I’d like to emphasize that I’m not on the Face API team and don’t have any insight into the team beyond this story, but I think it’s probably safe to say that if the team had more darker-skinned men and women as team members, the decision to ship an API with high failure rates for darker-skinned men and women may not have been made.[1] Imagine a developer saying “but it works on my face” in the same tone you’ve heard one say “but it works on my machine” in the past. If it doesn’t work on your machine, that’s when even the most obstinate developer will admit that the code has a problem.

This example of the impact diversity of background can make is significant, but it’s also pretty common. If you follow tech news sites, you’ve heard this story and others like it before. So let’s look at another one.

In systems that you’ve built, how easy is it to change an email address or username? This might be a transactional system, where the email address or username is business key. Or it may be an analytics system, where these fields may not be handled as slowly changing dimension attributes. Think about your Microsoft Account[2] as an example – just how easy is it to change the email address you use for your cloud identity across dozens of Microsoft services?

As it turns out, it’s pretty darned easy today, and I have to wonder if there are transgender team members who are responsible for this fact.

For most cisgender people, the only time you’d think about changing your name is when you get married, and then it’s only your last/family name. Changing your first/given name may feel like a weird corner case, but it definitely won’t feel this way if you or someone you love is transgender. In that case, you understand and appreciate the impact of deadnaming, and you may well have experienced the struggle of making name and email changes in system after system after system.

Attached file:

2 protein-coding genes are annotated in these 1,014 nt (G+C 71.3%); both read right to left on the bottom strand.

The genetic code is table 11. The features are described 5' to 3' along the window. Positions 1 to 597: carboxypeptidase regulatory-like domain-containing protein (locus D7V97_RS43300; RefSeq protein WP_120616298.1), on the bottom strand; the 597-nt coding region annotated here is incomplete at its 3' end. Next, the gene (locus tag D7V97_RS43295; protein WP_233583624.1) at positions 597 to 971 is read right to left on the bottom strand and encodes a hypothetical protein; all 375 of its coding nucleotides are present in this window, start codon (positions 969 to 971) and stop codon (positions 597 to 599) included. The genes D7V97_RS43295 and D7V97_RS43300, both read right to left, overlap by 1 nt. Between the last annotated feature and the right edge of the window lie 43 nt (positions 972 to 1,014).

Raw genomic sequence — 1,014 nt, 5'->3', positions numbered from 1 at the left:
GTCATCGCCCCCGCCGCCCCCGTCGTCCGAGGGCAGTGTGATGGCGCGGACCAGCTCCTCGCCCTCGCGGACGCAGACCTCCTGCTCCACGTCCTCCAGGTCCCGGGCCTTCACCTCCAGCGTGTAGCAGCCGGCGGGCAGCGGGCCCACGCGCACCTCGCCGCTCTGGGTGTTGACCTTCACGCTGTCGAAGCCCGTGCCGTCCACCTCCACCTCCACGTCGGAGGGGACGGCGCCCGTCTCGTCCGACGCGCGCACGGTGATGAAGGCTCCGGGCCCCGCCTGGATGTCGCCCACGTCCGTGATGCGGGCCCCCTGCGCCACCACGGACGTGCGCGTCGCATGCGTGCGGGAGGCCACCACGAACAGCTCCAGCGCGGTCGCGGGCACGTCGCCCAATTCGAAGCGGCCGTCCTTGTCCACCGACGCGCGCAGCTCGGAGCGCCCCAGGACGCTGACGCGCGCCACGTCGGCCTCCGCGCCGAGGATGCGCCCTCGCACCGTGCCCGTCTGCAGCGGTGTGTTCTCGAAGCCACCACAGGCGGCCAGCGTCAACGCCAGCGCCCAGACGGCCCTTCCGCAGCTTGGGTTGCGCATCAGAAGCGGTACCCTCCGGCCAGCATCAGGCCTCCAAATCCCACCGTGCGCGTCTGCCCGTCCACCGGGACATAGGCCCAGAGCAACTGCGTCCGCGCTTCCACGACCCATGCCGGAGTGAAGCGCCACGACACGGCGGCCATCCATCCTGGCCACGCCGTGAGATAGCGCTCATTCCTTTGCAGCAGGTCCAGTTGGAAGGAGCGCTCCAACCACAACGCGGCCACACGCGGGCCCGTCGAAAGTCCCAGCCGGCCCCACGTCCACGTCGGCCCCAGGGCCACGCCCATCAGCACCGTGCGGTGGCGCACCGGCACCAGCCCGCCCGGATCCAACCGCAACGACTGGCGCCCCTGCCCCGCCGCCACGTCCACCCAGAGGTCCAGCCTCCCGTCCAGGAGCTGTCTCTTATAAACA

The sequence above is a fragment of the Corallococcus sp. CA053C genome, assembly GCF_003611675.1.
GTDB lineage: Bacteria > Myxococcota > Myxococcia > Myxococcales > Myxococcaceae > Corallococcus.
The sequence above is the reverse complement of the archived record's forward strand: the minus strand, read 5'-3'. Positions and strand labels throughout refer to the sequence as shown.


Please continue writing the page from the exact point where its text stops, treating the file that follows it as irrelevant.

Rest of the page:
Rather than going on with more examples, I’ll get to the point: If you have a more diverse team, you have a better chance of building a product that is better for more customers more quickly, and to ship the right thing sooner rather than later.

To me this is an obvious truth because I have seen it play out again and again, for good and for ill. Not everyone agrees. There are still people who use the term “diversity hire” as a pejorative. This summer the amazing intern working with my team was told by one of her fellow interns that the only reason she got the position was because she was female, and there was a quota[3]. Although some people[4] may be threatened by the recognition of the value of diversity, that doesn’t reduce the value in any way.

Join a diverse team. Form a diverse team. Support a diverse team. And build something that’s what the world needs, even if the world doesn’t look just like you.


[1] And to be fair, the blog post to which this article refers goes into some excellent depth into how Microsoft is addressing both tactical and strategic aspects of this challenge. Please also note that a lack of diversity in product development will produce a substantively different set of problems than will a lack of morality in product development.

[2] The cloud identity that used to be called Live ID, after it was called Passport. It’s the email address you use to sign into everything from Windows to Outlook to OneDrive.

[3] Hint: It wasn’t, and there wasn’t. She was awesome, and that’s why she got the internship. I sure hope she sticks with it, because if I was half as good when I was 21 as she is, I would be ruling the world today.

[4] Typically the people who directly benefit from a lack of diversity. Yes, typically white heterosexual cisgender males. Typically people who look like me.

Diversity of Ability

I’m better than you are.

No, that’s not how I want to start…

What makes a high-performing team?

No, no, that’s still not right. Let me try again…

When you think about the people you work with, your co-workers, teammates, and colleagues, what is it that you find yourself admiring?